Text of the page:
Mutiny on the Bounty - A Manx Family Connection

 

A depiction of the scene at the moment the 19 men loyal to Captain Bligh are abandoned at sea. There were others who were loyal as well but had to remain on board the Bounty because there was no room for them.

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Introduction

This true story of mutiny on the high seas has been made into a Hollywood movie at least three times. It starred Clark Gable and Charles Laughton in 1935, Marlon Brando and Trevor Howard in 1962 and Mel Gibson and Anthony Hopkins in 1984.


The three primary protagonists portrayed in the event were Captain William Bligh, Fletcher Christian and Peter Heywood. All three had a Manx connection. Bligh was married in Douglas prior to the voyage, Fletcher Christian descended from the Christians of Milntown, a famous Manx Family, and Peter Heywood was a born Manxman.


Our 7th Great Grandmother, Catherine Christian, the wife of William Lace of Kerrowdhoo was of this powerful Manx family. Available records do not provide birth details during the period of Catherine’s birth in about 1650 to permit a firm connection. But her marriage to William Lace, who was a significant landowner of the time, suggests that she herself was of reasonably wealthy lineage.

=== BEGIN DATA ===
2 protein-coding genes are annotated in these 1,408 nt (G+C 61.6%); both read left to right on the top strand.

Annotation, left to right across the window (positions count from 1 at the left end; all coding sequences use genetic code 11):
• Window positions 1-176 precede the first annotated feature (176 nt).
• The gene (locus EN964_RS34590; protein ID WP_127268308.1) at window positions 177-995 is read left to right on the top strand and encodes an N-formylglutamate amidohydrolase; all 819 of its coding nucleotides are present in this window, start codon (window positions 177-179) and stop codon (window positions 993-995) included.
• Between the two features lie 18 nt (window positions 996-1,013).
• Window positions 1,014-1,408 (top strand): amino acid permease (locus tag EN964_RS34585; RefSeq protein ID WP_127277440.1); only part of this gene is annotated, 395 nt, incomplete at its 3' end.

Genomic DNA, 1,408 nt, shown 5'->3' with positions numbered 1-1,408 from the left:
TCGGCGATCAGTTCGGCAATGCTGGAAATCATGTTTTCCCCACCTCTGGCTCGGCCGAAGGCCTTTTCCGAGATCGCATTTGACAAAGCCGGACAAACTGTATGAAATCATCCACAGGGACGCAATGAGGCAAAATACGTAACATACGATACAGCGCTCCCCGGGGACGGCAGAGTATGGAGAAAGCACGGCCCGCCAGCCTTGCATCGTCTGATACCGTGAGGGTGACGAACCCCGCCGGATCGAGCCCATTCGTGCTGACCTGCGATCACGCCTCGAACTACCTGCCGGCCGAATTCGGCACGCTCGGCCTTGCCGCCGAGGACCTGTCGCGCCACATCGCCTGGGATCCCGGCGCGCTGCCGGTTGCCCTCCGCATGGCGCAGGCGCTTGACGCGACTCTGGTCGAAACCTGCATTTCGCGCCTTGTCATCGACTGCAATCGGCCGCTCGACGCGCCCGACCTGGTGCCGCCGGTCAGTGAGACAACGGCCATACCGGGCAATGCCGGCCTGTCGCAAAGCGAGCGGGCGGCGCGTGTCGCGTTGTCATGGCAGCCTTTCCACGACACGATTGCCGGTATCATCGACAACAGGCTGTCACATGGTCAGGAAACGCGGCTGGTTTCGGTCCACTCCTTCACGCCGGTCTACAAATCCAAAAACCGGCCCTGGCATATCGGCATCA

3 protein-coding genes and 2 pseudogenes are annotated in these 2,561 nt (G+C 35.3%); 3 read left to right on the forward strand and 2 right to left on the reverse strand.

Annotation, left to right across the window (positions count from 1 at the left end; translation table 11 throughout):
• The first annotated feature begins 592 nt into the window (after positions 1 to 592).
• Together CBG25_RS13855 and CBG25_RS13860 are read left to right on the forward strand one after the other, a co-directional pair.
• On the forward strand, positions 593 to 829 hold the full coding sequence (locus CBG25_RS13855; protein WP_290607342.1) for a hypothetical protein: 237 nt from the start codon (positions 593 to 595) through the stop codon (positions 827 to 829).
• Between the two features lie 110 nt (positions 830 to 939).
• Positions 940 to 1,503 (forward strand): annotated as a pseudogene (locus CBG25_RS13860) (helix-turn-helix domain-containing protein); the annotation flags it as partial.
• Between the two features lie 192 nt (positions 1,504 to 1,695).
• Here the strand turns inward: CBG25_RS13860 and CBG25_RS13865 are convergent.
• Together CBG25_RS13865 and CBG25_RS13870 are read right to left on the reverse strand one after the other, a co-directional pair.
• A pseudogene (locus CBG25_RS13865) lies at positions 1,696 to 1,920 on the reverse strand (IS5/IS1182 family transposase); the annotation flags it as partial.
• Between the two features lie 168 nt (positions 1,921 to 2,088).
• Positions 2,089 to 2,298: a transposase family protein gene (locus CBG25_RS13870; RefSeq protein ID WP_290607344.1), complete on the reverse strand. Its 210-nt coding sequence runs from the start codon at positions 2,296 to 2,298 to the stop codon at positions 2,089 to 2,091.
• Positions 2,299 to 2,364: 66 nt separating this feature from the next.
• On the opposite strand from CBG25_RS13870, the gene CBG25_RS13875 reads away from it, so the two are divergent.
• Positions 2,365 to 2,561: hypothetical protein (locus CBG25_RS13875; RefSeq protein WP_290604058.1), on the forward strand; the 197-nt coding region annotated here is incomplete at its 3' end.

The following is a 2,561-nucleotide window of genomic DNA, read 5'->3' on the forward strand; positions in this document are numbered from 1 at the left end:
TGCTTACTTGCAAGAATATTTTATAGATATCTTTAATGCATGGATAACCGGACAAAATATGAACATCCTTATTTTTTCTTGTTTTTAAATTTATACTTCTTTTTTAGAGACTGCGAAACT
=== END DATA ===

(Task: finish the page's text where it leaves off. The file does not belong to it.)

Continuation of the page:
The Story of HMS Bounty

The story briefly was that HMS Bounty was sent to Tahiti to acquire breadfruit plants to be transported to the West Indies as a means of supplying food for the slaves at work on the sugar plantations. The ship was made over into a floating greenhouse to keep the plants alive during the long sea voyage. As a result, conditions on board were overcrowded which led to crew dissatisfaction accompanied by flogging and punishment dealt out by the Captain and officers of the ship. Fletcher Christian who was the first officer of the ship led the mutiny. He had been a friend and favourite of the Captain and had served with Bligh on previous voyages.


19 Men including Bligh were cast off in a small 23 ft. launch and provided with 5 days supplies. In an extraordinary feat of seamanship by Bligh, they survived a 3,500 mile trip to safety in that small open launch.


After the mutiny, 16 of the mutineers including Peter Heyward, got off the ship in Tahiti, where they were subsequently captured and returned to Britain to face court martial. Ultimately only three of the mutineers were hanged, while Peter Heywood although sentenced to hang received a pardon through the efforts of powerful friends.


Fletcher Christian and 8 men sailed the Bounty to Pitcairn Island, along with some Tahitian women and men. Christian was murdered by one of the Tahitian men. Their descendants live there to this day. Only 50 people currently live on the island, virtually all descendants of the mutineers and those Tahitians who sailed with them. They advertise for immigrants offering free land but do not receive many interested despite a very moderate climate.

The Christians of Milntown in the Isle of Man